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In immigrant-rich Cambridge, arrest baffles locals

Tamerlan and Dzhokhar Tsarnaev's Chechen heritage would have made them neither outsiders nor outcasts in the community, where residents say the brothers lived unremarkable lives.

April 21, 2013|By Melanie Mason, Michael J. Mishak and Ashley Powers, Los Angeles Times
  • People visit the Tsarnaev home in Cambridge, Mass. Brothers Tamerlan and Dzhokhar Tsarnaev are suspected in the Boston Marathon bombings.
People visit the Tsarnaev home in Cambridge, Mass. Brothers Tamerlan and… (Dominick Reuter, European…)

CAMBRIDGE, Mass. — The brothers' American experience was rooted here, a city of Ivy Leaguers and immigrants across the Charles River from Boston. In almost every way, it was unremarkable.

They lived in a weathered neighborhood of Brazilians and Portuguese. Attended a public school. Joined sports teams. Prayed at a nearby mosque. In a city where more than 50 languages are spoken, Tamerlan and Dzhokhar Tsarnaev's Chechen heritage would have made them neither outsiders nor outcasts.

So when a former classmate saw the brothers on television, accused of setting off pressure-cooker bombs at the Boston Marathon and spraying police with bullets days later, he reacted as many locals did.

"I was like, is this a joke? Is someone trying to play a joke on Cambridge?" said Samuel McCollin Skelton, a 25-year-old Marine reservist.

The home of Harvard University and MIT, Cambridge considers itself close-knit and open-minded. Since Puritans settled here in the 1630s, it has welcomed batch after batch of immigrants. Today, the city boasts 105,000 residents and a school system with pupils who hail from more than 80 nations.

"Cambridge is probably the most tolerant patch in these United States. It is a sanctuary city for immigrants," wrote Boston Globe columnist Kevin Cullen.

"If Tamerlan Tsarnaev nursed murderous grudges because it was so hard to grow up and live in Cambridge, then he was indeed, as his uncle put it, a loser," Cullen said.

On Saturday, many locals spoke to each other in questions: Why them? Why here? Even the morning greeting between customers and cashiers at the Family Dollar discount store was a query: "Did you know them?"

The scuttlebutt was often secondhand — from a friend of a friend or a relative — and hardly the stuff of scandal. The brothers were nice, quiet, normal. Recognizable but not distinctive.

Tamerlan, the former boxer with a wife and child, may have started following what officials called "radical Islam." He was killed in the early Friday firefight. Dzhokhar, a laid-back former high school wrestler, evaded capture until late Friday in a dramatic, televised manhunt.

"It just doesn't make sense," said Troy Aiguier, who cut Tamerlan's hair — "neat and clean" — for the last decade at his Cambridge barbershop. About six months ago, they chatted in Tamerlan's car. "He was talking about life, talking about his kid, talking about boxing, how he's doing good. Everything was fine. Same old happy-go-lucky, polite guy."

The Tsarnaevs, who are ethnically Chechen, arrived in Cambridge in the early 2000s from Dagestan.

Home was a dingy, caramel-colored building on Norfolk Street that had been chopped into rental units. On the third floor, where neighbors said the brothers lived, printed sheets and towels served as makeshift curtains. The shabbiness clashed with a surrounding condo boomlet, which residents pointed to as a sign of a gentrifying neighborhood.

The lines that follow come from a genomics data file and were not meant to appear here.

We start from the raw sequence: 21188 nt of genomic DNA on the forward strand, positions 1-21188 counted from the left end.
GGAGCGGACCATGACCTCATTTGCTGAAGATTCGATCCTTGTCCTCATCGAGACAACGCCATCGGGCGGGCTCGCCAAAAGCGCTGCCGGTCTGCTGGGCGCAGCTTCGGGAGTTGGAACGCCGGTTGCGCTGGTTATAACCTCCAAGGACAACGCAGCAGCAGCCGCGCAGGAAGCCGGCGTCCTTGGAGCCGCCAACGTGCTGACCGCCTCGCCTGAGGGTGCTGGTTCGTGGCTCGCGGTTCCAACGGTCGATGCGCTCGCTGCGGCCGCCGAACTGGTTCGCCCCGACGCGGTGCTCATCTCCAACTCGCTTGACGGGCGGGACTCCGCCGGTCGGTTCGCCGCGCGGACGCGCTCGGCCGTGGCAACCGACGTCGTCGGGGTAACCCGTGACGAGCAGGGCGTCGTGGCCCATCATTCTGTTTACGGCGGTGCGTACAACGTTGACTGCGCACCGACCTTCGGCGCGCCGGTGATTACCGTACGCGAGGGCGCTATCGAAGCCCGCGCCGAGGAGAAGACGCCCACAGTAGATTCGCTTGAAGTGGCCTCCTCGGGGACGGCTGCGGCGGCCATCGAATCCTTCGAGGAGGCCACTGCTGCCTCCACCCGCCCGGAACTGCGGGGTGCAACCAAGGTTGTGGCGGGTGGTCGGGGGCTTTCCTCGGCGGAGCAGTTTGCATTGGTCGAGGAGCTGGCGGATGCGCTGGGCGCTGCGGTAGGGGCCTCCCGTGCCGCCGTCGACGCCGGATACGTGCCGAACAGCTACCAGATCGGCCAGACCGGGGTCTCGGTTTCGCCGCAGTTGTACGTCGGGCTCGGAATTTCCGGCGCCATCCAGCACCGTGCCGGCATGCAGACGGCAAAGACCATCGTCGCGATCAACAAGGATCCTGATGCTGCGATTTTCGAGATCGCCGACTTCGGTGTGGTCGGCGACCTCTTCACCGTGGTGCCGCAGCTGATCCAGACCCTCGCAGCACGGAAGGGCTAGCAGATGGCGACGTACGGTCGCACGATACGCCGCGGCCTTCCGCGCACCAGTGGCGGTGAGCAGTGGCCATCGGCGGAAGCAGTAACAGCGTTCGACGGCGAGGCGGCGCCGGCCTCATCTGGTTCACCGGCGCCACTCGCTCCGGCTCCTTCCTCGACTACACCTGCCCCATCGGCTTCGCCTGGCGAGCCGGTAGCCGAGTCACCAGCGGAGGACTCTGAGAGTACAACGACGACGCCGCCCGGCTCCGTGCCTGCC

Mary Silberman, who lives behind the building, said the Tsarnaevs kept to themselves. But the closeness of the homes offered her a glimpse into their lives, particularly during the sweltering summers.

"I'd have my windows open. They'd have their windows open. At odd hours, you'd hear screaming," she said. Then a female voice yelling, or a baby wailing. "It wasn't enough to call the cops," she said.

A few blocks away, the neighborhood lapses into grittiness. A used-car lot. A bottle-and-can recycling center. Warehouses. Some abandoned shopping carts. The boys' father, who said he'd worked as a soldier and lawyer back home, was hired at a nearby auto body shop, said his former co-worker, Joe Timko.

"He was a really tough guy — as tough as they come," said Timko, who once saw Anzor Tsarnaev change a transmission by himself in the snow. At some point, he also repaired cars along Norfolk Street, drawing the ire of neighbors.

Anzor, who eventually returned to Russia, apparently envisioned a different future for his sons. Both attended Cambridge Rindge & Latin School, a sprawling campus about a mile from Norfolk Street with the credo, "Opportunity, Diversity, Respect."

Classmates remembered Tamerlan as possessing a quiet toughness, and Dzhokhar an easy humor and sharp mind.

Anzor told a Russian television station last week that he'd recently asked Tamerlan to make sure Dzhokhar finished his degree at the University of Massachusetts at Dartmouth. "Because this is life — those who don't study work a lot and work hard. That's why I was telling them, study," he said.

Within the last year, neighbors noticed something: a shift in Tamerlan's once-mundane behavior. He made an offhand comment to one about being upset with America. Another noticed he'd grown a thick beard, though it was gone by last week.

And he was also drawn to another building in Cambridge: a small, split-level mosque on Prospect Street. Its exterior proclaims: "And we have sent you as a mercy to mankind and all that exists."

melanie.mason@latimes.com

michael.mishak@latimes.com

ashley.powers@latimes.com

Times staff writer Andrew Tangel in Cambridge contributed to this report.

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